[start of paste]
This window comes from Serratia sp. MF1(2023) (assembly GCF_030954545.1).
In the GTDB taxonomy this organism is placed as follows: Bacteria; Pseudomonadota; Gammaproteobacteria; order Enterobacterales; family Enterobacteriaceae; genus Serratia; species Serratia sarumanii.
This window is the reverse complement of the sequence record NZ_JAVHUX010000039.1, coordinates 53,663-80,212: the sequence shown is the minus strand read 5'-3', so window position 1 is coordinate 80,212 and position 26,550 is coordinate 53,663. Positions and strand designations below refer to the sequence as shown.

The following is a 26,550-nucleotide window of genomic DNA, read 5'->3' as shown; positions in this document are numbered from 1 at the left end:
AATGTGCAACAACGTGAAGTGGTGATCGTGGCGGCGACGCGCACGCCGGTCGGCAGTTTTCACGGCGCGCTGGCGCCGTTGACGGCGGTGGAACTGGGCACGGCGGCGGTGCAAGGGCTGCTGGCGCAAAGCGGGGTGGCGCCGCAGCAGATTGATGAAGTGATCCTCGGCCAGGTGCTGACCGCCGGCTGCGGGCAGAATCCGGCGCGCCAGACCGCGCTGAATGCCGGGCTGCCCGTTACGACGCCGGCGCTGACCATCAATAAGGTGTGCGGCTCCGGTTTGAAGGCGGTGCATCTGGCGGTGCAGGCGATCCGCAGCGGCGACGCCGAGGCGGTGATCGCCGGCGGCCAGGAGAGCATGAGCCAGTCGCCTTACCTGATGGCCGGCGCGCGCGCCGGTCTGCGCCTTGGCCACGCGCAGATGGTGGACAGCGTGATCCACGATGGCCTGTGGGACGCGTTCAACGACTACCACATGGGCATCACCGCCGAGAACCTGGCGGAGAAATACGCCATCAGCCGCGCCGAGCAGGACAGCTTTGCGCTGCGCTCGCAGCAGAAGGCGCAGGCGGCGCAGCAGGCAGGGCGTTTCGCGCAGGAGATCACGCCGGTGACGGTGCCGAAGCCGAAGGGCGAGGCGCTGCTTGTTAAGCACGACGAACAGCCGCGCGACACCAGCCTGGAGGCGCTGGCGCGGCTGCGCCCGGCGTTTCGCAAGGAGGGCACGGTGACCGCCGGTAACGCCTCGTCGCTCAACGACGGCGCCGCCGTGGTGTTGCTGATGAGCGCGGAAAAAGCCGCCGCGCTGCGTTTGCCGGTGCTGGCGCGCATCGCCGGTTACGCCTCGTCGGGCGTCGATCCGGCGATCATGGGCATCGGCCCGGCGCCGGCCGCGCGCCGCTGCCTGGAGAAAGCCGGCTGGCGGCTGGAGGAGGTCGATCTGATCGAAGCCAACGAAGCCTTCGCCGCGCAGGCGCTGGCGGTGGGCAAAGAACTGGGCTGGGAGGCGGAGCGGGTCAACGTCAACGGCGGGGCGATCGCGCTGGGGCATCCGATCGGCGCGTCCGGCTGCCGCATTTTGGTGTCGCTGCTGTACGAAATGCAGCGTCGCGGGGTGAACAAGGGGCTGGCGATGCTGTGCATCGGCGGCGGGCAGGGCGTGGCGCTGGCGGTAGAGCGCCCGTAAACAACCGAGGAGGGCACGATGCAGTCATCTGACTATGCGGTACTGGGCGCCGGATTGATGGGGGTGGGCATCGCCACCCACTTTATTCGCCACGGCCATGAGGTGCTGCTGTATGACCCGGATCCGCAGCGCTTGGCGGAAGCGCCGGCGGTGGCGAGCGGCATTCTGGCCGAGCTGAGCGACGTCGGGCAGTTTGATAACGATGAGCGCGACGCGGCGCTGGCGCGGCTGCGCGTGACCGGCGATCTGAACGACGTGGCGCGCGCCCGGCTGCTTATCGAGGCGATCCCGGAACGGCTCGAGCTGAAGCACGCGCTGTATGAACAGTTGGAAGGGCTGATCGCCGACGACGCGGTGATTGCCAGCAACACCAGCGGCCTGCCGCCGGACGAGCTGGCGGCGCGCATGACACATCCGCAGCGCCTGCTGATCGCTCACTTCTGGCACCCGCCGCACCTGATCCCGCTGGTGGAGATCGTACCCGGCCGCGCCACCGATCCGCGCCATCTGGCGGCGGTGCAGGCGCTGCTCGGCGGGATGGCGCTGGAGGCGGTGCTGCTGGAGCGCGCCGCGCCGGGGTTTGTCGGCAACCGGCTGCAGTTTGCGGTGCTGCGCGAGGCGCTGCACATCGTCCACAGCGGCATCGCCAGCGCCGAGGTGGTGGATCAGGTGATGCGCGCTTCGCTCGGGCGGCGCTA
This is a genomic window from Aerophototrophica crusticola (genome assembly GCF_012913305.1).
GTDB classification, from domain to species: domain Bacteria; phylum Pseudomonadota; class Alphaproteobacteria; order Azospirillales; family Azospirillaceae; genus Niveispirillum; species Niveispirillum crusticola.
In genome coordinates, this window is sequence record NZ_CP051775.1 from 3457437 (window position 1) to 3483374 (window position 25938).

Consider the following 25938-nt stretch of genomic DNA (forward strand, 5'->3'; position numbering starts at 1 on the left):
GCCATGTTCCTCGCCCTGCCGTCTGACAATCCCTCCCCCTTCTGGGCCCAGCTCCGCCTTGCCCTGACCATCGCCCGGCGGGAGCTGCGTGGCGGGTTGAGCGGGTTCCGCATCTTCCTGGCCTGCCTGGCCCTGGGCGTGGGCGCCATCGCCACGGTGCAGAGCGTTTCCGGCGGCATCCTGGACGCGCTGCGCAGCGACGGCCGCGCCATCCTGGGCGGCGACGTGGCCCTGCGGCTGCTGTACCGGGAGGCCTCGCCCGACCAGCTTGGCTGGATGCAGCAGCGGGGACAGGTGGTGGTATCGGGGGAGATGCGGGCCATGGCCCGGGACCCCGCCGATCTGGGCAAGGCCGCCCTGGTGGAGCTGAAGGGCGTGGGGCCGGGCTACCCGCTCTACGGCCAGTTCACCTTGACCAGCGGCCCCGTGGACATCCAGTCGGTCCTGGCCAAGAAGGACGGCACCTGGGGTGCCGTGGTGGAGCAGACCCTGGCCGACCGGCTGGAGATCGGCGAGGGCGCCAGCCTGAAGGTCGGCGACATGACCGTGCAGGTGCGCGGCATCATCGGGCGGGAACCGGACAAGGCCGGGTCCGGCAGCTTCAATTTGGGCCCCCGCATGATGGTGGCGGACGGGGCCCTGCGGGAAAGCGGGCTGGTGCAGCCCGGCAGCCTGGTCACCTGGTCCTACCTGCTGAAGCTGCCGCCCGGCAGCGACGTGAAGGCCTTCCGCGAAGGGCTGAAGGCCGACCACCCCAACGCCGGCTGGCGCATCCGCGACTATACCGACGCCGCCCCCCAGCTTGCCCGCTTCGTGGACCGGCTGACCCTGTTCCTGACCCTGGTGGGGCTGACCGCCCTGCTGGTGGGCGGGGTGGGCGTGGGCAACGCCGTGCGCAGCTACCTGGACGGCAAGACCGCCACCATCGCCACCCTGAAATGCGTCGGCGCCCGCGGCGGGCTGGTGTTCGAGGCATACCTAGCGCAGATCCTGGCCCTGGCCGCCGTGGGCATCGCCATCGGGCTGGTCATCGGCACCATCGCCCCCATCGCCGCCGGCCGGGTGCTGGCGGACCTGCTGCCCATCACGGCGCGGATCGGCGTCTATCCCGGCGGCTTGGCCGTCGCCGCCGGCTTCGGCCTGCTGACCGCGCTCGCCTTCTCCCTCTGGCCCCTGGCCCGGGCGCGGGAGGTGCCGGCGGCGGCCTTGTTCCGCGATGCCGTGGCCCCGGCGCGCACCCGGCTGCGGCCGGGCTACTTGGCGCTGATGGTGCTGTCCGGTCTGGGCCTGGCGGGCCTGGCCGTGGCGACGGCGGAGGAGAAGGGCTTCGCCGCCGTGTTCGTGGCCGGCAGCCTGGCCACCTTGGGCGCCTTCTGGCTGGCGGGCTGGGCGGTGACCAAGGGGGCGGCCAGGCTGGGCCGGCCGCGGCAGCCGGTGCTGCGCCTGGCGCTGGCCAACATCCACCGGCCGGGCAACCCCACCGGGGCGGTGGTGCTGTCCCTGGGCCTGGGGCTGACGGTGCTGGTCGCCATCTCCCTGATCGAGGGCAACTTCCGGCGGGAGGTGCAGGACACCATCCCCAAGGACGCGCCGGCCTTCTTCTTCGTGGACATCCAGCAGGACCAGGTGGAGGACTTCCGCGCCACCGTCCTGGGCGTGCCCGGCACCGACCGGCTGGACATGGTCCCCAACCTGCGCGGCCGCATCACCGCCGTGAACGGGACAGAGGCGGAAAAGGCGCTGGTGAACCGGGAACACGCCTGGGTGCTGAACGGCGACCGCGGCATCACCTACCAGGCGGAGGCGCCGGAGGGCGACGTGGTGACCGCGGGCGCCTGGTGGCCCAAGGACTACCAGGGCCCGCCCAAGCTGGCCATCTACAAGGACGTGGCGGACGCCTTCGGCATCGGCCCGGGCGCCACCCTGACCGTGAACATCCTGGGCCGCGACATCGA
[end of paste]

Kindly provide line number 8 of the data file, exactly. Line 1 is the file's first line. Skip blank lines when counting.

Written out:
In genome coordinates, this window is sequence record NZ_CP051775.1 from 3457437 (window position 1) to 3483374 (window position 25938).